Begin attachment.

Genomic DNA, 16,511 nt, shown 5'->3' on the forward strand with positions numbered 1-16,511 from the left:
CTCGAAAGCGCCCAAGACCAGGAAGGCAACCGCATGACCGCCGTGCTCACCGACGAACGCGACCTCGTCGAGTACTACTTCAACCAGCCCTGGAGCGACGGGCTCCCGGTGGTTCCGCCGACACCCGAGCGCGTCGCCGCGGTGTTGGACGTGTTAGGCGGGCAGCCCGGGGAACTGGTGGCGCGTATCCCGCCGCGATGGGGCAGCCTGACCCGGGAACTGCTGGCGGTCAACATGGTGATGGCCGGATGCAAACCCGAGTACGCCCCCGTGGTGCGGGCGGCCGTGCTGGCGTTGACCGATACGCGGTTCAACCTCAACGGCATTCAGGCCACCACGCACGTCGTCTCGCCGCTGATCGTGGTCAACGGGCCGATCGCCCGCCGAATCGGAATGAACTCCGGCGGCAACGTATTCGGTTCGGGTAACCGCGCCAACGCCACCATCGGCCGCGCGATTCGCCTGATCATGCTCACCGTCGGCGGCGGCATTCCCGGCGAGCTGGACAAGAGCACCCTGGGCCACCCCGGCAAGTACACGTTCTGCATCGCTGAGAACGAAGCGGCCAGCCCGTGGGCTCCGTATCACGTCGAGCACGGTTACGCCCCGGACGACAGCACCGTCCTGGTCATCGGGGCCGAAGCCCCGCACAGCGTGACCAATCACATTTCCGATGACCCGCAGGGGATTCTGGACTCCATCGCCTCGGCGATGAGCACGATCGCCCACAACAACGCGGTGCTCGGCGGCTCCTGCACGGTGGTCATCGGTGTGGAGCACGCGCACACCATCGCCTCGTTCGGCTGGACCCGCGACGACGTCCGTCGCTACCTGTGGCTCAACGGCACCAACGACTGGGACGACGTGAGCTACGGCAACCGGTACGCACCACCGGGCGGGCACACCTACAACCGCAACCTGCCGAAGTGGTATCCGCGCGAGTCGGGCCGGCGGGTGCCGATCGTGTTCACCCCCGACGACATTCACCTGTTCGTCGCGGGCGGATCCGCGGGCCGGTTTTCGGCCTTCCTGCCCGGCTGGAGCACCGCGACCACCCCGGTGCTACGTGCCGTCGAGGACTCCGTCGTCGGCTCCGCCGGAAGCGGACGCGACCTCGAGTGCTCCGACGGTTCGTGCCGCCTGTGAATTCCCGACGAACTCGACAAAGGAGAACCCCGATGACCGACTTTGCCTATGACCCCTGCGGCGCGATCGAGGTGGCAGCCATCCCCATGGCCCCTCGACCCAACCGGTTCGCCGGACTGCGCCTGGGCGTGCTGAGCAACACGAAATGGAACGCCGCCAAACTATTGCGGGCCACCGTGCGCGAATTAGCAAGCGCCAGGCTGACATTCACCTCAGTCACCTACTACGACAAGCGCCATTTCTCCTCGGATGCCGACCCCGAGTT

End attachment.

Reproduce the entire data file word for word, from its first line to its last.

Genomic DNA, 16,511 nt, shown 5'->3' on the forward strand with positions numbered 1-16,511 from the left:
CTCGAAAGCGCCCAAGACCAGGAAGGCAACCGCATGACCGCCGTGCTCACCGACGAACGCGACCTCGTCGAGTACTACTTCAACCAGCCCTGGAGCGACGGGCTCCCGGTGGTTCCGCCGACACCCGAGCGCGTCGCCGCGGTGTTGGACGTGTTAGGCGGGCAGCCCGGGGAACTGGTGGCGCGTATCCCGCCGCGATGGGGCAGCCTGACCCGGGAACTGCTGGCGGTCAACATGGTGATGGCCGGATGCAAACCCGAGTACGCCCCCGTGGTGCGGGCGGCCGTGCTGGCGTTGACCGATACGCGGTTCAACCTCAACGGCATTCAGGCCACCACGCACGTCGTCTCGCCGCTGATCGTGGTCAACGGGCCGATCGCCCGCCGAATCGGAATGAACTCCGGCGGCAACGTATTCGGTTCGGGTAACCGCGCCAACGCCACCATCGGCCGCGCGATTCGCCTGATCATGCTCACCGTCGGCGGCGGCATTCCCGGCGAGCTGGACAAGAGCACCCTGGGCCACCCCGGCAAGTACACGTTCTGCATCGCTGAGAACGAAGCGGCCAGCCCGTGGGCTCCGTATCACGTCGAGCACGGTTACGCCCCGGACGACAGCACCGTCCTGGTCATCGGGGCCGAAGCCCCGCACAGCGTGACCAATCACATTTCCGATGACCCGCAGGGGATTCTGGACTCCATCGCCTCGGCGATGAGCACGATCGCCCACAACAACGCGGTGCTCGGCGGCTCCTGCACGGTGGTCATCGGTGTGGAGCACGCGCACACCATCGCCTCGTTCGGCTGGACCCGCGACGACGTCCGTCGCTACCTGTGGCTCAACGGCACCAACGACTGGGACGACGTGAGCTACGGCAACCGGTACGCACCACCGGGCGGGCACACCTACAACCGCAACCTGCCGAAGTGGTATCCGCGCGAGTCGGGCCGGCGGGTGCCGATCGTGTTCACCCCCGACGACATTCACCTGTTCGTCGCGGGCGGATCCGCGGGCCGGTTTTCGGCCTTCCTGCCCGGCTGGAGCACCGCGACCACCCCGGTGCTACGTGCCGTCGAGGACTCCGTCGTCGGCTCCGCCGGAAGCGGACGCGACCTCGAGTGCTCCGACGGTTCGTGCCGCCTGTGAATTCCCGACGAACTCGACAAAGGAGAACCCCGATGACCGACTTTGCCTATGACCCCTGCGGCGCGATCGAGGTGGCAGCCATCCCCATGGCCCCTCGACCCAACCGGTTCGCCGGACTGCGCCTGGGCGTGCTGAGCAACACGAAATGGAACGCCGCCAAACTATTGCGGGCCACCGTGCGCGAATTAGCAAGCGCCAGGCTGACATTCACCTCAGTCACCTACTACGACAAGCGCCATTTCTCCTCGGATGCCGACCCCGAGTT